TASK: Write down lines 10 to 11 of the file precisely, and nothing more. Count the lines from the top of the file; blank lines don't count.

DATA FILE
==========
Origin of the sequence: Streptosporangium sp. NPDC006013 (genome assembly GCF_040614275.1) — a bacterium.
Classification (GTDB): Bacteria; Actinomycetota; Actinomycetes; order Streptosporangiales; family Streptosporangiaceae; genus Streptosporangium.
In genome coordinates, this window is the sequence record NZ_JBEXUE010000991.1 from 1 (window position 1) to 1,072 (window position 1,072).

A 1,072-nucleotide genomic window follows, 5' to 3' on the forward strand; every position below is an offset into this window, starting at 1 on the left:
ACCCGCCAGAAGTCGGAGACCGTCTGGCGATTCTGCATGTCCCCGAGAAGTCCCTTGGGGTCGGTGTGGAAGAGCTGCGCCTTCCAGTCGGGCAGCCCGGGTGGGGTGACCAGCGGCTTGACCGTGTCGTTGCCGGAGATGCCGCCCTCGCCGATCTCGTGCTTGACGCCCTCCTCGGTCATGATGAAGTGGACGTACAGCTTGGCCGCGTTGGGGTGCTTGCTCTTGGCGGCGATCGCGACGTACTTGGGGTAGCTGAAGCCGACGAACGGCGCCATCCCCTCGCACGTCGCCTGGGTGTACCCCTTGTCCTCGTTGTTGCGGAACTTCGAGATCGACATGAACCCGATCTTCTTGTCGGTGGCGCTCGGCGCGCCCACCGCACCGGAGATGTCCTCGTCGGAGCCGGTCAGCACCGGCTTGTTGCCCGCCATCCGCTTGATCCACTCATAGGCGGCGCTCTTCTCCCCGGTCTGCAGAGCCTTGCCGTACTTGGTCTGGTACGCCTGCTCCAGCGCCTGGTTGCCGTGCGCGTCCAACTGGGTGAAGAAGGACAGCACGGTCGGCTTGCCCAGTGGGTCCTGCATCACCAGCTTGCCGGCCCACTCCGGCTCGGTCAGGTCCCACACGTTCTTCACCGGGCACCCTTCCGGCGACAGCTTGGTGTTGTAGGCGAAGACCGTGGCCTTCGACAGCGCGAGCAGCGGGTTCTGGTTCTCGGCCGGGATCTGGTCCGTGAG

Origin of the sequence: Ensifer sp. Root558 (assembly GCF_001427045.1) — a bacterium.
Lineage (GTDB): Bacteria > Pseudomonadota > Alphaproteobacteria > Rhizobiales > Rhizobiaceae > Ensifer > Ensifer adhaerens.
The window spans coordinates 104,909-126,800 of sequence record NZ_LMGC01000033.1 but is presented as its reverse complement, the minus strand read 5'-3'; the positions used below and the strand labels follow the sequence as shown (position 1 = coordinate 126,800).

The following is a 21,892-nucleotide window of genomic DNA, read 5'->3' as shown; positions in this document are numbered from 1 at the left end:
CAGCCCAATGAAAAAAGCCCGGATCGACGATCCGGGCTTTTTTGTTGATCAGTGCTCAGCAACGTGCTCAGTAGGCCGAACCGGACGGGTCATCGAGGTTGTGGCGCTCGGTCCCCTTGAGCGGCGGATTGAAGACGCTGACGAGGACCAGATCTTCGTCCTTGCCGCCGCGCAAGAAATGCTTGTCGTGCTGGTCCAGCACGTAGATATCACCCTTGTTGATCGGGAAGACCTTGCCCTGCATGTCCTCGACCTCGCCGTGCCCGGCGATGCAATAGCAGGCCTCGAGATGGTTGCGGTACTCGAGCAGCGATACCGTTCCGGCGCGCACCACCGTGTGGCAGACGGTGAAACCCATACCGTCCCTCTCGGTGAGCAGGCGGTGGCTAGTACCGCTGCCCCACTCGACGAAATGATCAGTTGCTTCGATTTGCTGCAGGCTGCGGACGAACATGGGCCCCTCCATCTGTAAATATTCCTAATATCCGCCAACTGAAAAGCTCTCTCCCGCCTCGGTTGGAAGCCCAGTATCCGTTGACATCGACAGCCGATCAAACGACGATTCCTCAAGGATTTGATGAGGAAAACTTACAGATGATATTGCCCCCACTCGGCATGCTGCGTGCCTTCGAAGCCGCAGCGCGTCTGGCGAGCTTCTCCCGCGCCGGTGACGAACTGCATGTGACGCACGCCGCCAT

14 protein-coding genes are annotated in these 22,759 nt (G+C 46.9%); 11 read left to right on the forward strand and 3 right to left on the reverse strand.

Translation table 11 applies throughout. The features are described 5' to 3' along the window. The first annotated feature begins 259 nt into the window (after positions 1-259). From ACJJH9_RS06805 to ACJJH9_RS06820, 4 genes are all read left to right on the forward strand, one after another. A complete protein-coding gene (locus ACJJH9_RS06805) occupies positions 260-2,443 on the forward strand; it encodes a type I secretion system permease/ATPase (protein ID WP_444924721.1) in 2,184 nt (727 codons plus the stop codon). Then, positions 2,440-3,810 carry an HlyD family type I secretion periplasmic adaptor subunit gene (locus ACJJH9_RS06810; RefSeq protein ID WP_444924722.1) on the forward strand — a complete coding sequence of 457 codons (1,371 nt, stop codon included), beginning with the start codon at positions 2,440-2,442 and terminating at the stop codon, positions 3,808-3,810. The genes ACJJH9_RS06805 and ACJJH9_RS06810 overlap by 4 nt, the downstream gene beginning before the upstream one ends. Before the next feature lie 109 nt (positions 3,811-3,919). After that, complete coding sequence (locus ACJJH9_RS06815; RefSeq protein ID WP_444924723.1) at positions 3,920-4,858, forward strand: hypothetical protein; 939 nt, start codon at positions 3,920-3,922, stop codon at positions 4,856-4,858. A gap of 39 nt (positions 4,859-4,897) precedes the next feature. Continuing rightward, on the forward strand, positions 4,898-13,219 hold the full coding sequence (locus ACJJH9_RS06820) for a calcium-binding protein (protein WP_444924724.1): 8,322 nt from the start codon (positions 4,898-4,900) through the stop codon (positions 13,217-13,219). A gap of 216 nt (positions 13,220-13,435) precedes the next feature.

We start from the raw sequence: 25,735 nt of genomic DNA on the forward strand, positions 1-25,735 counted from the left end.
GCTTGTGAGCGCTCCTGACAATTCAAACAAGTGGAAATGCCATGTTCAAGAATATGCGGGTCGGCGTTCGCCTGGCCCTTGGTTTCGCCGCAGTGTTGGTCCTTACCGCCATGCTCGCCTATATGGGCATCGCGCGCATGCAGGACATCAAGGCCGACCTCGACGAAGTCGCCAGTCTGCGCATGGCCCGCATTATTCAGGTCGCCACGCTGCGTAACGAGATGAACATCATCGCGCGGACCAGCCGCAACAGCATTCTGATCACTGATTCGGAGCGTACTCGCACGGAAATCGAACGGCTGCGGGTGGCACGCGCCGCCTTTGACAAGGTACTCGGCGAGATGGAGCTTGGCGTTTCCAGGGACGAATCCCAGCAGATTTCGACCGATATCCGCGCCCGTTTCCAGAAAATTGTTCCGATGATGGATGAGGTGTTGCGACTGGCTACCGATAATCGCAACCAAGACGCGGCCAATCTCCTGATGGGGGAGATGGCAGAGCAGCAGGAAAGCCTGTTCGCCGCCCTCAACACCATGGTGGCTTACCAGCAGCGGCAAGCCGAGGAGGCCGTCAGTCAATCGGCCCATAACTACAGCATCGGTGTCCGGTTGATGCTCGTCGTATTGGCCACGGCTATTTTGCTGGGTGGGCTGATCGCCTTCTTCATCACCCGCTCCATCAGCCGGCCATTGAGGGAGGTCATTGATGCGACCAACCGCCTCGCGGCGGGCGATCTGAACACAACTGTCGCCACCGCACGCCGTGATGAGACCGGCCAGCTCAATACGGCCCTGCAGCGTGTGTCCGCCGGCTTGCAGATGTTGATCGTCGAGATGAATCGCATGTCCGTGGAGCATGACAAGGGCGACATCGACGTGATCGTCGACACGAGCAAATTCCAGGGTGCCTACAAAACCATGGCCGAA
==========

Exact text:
CAGCCCAATGAAAAAAGCCCGGATCGACGATCCGGGCTTTTTTGTTGATCAGTGCTCAGCAACGTGCTCAGTAGGCCGAACCGGACGGGTCATCGAGGTTGTGGCGCTCGGTCCCCTTGAGCGGCGGATTGAAGACGCTGACGAGGACCAGATCTTCGTCCTTGCCGCCGCGCAAGAAATGCTTGTCGTGCTGGTCCAGCACGTAGATATCACCCTTGTTGATCGGGAAGACCTTGCCCTGCATGTCCTCGACCTCGCCGTGCCCGGCGATGCAATAGCAGGCCTCGAGATGGTTGCGGTACTCGAGCAGCGATACCGTTCCGGCGCGCACCACCGTGTGGCAGACGGTGAAACCCATACCGTCCCTCTCGGTGAGCAGGCGGTGGCTAGTACCGCTGCCCCACTCGACGAAATGATCAGTTGCTTCGATTTGCTGCAGGCTGCGGACGAACATGGGCCCCTCCATCTGTAAATATTCCTAATATCCGCCAACTGAAAAGCTCTCTCCCGCCTCGGTTGGAAGCCCAGTATCCGTTGACATCGACAGCCGATCAAACGACGATTCCTCAAGGATTTGATGAGGAAAACTTACAGATGATATTGCCCCCACTCGGCATGCTGCGTGCCTTCGAAGCCGCAGCGCGTCTGGCGAGCTTCTCCCGCGCCGGTGACGAACTGCATGTGACGCACGCCGCCAT

14 protein-coding genes are annotated in these 22,759 nt (G+C 46.9%); 11 read left to right on the forward strand and 3 right to left on the reverse strand.